My most recent crop of books includes a couple of rereads, plenty of easy-but-worth-it beach reads, a stand-out story encased in award-winning writing, and a complete dud.
Told from the perspective of the different main characters, this easy novel is the story of a wealthy family, their children, and their children’s spouses. It is cleverly written, switching voices from chapter to chapter, and it presents a charming depiction of life on the upper east side of New York. This book presents nothing complicated or difficult, yet I found it to be entirely enthralling.
TWO TRUTHS AND A LIE
I seem to have a thing lately for novels written from the perspective of different characters. This book takes it one step further, including a narrative presented from the viewpoint of a group, along with the first-person perspectives of the main characters. The story, set on the east coast, follows a gaggle of moms, their children, and a particularly mysterious story line. Easy, effortless, fun.
THE VOLTAGE EFFECT
If I had it to over again, I think I would major in economics. The study of how and why things work is one of my favorite topics, and I really enjoy books authored by economists. The Voltage Effect specifically looks at why some ideas work and others don’t. It also discusses scalability (such a buzz word in the business world), what it means, what it includes, and how to tell if an idea will scale successfully. Some might find this book dry, but I loved it.
WE ARE ALL COMPLETELY BESIDE OURSELVES
I decided to read this book because it won the PEN/Faulkner award. After reading several books that were not beautiful specimens of fine writing, I found myself instantly leaning in and loving the top-notch prose of this book. It’s so well crafted. The story has an unexpected nuanced twist that I did not see coming, and I found myself feeling things I never expected to feel for an animal. Give this book a shot. It’s interesting, endearing, and original.
This was a reread for me. I like to return to Big Magic regularly, and it never fails to inspire and remind me of how sacred and mysterious creative living can be. The first time I read this book it redefined creativity for me, challenging my assumptions and presenting a way to think about creativity (namely, a living entity) that has shifted my approach ever since.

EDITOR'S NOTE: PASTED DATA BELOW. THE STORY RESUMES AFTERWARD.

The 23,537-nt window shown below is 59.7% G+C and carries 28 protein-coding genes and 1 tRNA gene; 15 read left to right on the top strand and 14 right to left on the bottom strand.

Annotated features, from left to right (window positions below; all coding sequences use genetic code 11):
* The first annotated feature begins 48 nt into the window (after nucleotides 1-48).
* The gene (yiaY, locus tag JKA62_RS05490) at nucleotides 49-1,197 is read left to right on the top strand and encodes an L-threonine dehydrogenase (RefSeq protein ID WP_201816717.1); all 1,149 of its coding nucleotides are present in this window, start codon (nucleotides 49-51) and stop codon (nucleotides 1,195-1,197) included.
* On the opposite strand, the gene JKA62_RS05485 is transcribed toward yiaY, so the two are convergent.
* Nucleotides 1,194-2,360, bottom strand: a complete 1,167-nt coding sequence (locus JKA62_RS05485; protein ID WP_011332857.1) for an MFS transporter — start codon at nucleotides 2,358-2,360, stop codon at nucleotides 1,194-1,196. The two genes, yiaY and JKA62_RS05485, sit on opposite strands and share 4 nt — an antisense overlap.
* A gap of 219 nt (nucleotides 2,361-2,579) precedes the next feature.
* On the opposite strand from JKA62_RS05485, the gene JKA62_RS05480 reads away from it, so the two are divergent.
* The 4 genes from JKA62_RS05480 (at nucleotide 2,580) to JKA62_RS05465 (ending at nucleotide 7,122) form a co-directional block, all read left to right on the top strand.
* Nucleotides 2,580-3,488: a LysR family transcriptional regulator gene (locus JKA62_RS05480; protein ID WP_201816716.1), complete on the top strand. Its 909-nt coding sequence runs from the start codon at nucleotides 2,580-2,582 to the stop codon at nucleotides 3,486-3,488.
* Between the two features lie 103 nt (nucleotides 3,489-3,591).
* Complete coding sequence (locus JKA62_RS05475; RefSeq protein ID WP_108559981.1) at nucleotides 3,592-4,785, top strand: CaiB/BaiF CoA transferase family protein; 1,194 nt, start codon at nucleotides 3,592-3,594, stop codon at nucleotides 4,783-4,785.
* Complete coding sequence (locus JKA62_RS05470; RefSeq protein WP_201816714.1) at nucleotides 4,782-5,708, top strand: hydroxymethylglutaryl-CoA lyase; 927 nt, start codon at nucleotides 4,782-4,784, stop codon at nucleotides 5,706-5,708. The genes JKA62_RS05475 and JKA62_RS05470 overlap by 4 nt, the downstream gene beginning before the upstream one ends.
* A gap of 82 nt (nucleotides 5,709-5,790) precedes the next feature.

FIVE STAR WEEKEND
Such a great read! I would categorize this as elevated beach reading. It’s not difficult, but it offers some memorable characters, an interesting plot line, and a genius idea for connecting with friends from different chapters of your life. I also particularly enjoyed it because the main character is a food blogger. Trigger warning for husband death, which isn’t really a spoiler as the entire book is centered on this plot point from the beginning.
I FEEL BAD ABOUT MY NECK
I love Nora Ephron’s movies (You’ve Got Mail, When Harry Met Sally, Sleepless In Seattle), and it has long been on my list to read one of her books. I thought that if she writes beautiful films, she must also write beautifully about her life. This was not my experience with I Feel Bad About My Neck. She is funny, but in a crabby, cynical, older-lady kind of way that I did not enjoy. I laughed here and there, but most of the book is her complaining about growing older, and the whole book felt kind of ho-hum to me. Maybe other books of hers are better, and if you have read any, I would love to know.
This is also a reread for me. I love this book and how it challenges the way I think about life, particularly the second half of life. I never know what to say about this book to other people because it does present some very alternative views on spiritual issues, which requires maturity, openness, and wisdom to navigate. But I do love Richard Rohr. His work and life are beautiful, and this book always reminds me to stay open, curious, and humble.